Dr Eduardo Arraut
I’m the Professor of Geomatics of the Aeronautics Institute of Technology (ITA), Brazil. I’m passionate about the innovative potential of applying complex systems theory and remote sensing to ecology, conservation and environmental engineering.
I have had the privilege of working with very good people in beautiful, wild places. In 2004, as part of an MSc in Ecology with Prof. Jacques Vielliard at the State University of Campinas (UNICAMP), and aided very kindly by Dr. Douglas H. Cato, Defence Science and Technology Organization (DSTO), Australia, we were the first to describe the song of the Brazilian population of humpback whale Megaptera novaeangliae (https://doi.org/10.1590/S0001-37652004000200028). This required several months of recording whale song adrift on a small inflatable boat – ‘mother ship’ not always within visual contact and huge whales commonly nearby – in the Abrolhos Archipelago region.
I then went to the Western Amazon to study the migration of Amazonian manatees Trichechus inunguis, a vulnerable and extremely cryptic animal with ecological and cultural significances. This was under the supervision of Dr. Evlyn Novo and Dr. José Mantovani, National Institute for Space Research (INPE), Dr. Miriam Marmontel, Mamirauá Institute for Sustainable Development (IDSM), Prof. David Macdonald, WildCRU, and Dr. Robert Kenward, Centre for Ecology and Hydrology, UK. We explained that, when confronted with the prospect of becoming stranded and exposed to predators owing to the fast drying out of the floodplain, manatees opt to undergo a dangerous seasonal migration to rias, where food is also scarce but at least some aquatic space remains (https://doi.org/10.1111/j.1469-7998.2009.00655.x). We also went deeper into the challenges manatees face en route to the rias. In particular, we discovered that manatees fine-tune their migrations to within the day, to remain as long as possible feeding in the high-water destination while leaving early enough in the lowering-water season to traverse the migratory bottlenecks (shallow stretches of river) before they close. We also showed how, owing to these bottlenecks, climate change and massive dam building in the region are major threats to manatees, owing to increased exposure to predators during natural or dam-induced extreme droughts, combined with partitioning by the dams of the already vulnerable population into D + 1 (D = number of dams) small, isolated populations (https://doi.org/10.1590/1809-4392201600862 ; https://science.sciencemag.org/content/351/6269/128/tab-e-letters).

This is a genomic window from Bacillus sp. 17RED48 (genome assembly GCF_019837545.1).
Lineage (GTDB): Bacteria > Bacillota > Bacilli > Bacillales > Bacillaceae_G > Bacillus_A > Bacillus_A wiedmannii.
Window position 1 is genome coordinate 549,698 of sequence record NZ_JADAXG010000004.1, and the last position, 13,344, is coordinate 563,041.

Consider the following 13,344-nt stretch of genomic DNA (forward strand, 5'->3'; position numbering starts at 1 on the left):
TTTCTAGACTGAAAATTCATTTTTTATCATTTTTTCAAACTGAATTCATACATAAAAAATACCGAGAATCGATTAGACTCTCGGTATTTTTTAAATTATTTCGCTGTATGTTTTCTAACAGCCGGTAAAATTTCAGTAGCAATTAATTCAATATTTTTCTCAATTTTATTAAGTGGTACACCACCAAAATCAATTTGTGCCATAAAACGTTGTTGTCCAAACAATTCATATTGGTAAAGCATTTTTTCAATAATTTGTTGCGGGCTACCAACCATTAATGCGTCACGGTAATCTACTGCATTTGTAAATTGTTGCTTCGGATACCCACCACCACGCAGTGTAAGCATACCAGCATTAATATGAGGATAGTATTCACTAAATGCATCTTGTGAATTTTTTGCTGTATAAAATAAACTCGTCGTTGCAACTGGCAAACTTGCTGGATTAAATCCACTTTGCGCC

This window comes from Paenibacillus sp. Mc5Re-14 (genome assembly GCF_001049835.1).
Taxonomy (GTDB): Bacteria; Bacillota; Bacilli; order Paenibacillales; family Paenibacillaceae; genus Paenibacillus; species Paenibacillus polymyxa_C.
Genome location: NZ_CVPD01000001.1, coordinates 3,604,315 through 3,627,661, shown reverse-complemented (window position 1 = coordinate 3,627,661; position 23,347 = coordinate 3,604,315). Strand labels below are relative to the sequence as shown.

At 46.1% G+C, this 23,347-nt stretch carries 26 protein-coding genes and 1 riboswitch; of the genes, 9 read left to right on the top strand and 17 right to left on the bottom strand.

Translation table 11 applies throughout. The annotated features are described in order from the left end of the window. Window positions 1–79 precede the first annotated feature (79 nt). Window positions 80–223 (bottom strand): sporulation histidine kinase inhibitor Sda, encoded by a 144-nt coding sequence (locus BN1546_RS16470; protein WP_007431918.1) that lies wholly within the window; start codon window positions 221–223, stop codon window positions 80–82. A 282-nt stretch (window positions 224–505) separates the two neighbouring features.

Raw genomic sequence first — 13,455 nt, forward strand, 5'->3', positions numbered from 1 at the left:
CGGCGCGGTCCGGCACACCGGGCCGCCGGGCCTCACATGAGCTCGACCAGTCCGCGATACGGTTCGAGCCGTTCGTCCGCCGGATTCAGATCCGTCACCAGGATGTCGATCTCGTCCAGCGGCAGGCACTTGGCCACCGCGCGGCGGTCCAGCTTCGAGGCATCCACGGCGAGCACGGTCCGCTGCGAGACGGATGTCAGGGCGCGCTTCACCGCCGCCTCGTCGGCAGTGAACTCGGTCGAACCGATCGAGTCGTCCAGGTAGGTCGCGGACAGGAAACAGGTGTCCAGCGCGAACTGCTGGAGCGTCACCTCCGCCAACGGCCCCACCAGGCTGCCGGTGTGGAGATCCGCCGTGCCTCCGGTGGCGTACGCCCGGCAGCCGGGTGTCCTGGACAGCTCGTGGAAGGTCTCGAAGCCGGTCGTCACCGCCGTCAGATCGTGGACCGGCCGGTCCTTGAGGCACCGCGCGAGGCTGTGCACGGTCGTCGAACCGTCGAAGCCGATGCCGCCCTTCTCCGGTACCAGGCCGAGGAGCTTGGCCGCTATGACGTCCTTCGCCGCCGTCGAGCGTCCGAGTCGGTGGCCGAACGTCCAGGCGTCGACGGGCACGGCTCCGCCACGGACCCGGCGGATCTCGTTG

In 2009 and 2010, I spent two years coordinating field expeditions in Western and Central Amazon floodplains (Rivers Solimões and Purus), as part of a large research project aiming at characterizing wetland flooding dynamics by means of optical and radar remote sensing. Then, I moved to the Brazilian National Institute of Space Research’s (INPE) newly created Earth System Science Centre (CCST), where I was appointed Executive Secretary (ES) of the Brazilian Research Network on Global Climate Change (Rede CLIMA), and of the National Institute of Science and Technology for Climate Change (INCT-MC). My activities included producing the multi-disciplinary reports, managing funds and coordinating communication. We produced an assessment of Rede Clima (https://periodicos.unb.br/index.php/sust/article/view/15526/13824).
During my post-doc at WildCRU, which started in 2013, and then as adjunct professor at the Department of Hydric Resources and Environment, Civil Engineering Division, ITA from 2018 onwards, I’ve been developing a novel modelling approach that bridges complex systems theory with remote sensing, for predicting individual and population-level patterns of animals within the geographical space of real, changing landscapes (https://oxford.universitypressscholarship.com/view/10.1093/acprof:oso/9780198745501.001.0001/acprof-9780198745501-chapter-10, https://doi.org/10.1371/journal.pone.0206354, https://doi.org/10.1098/rspb.2021.0993). This collaboration has involved Dr. Sean Walls, Prof. David Macdonald, and Dr. Robert Kenward.
At ITA, I’ve also been working with infrastructure researchers and Brazil’s Ministry of Infrastructure, on developing an objective decision-making framework for regional airport site selection (https://doi.org/10.1016/j.jairtraman.2020.101888). I have also been teaching remote sensing and geoprocessing at the undergraduate and graduate programs, and coordinating ITA’s Geomatics Lab.
Updated June 2021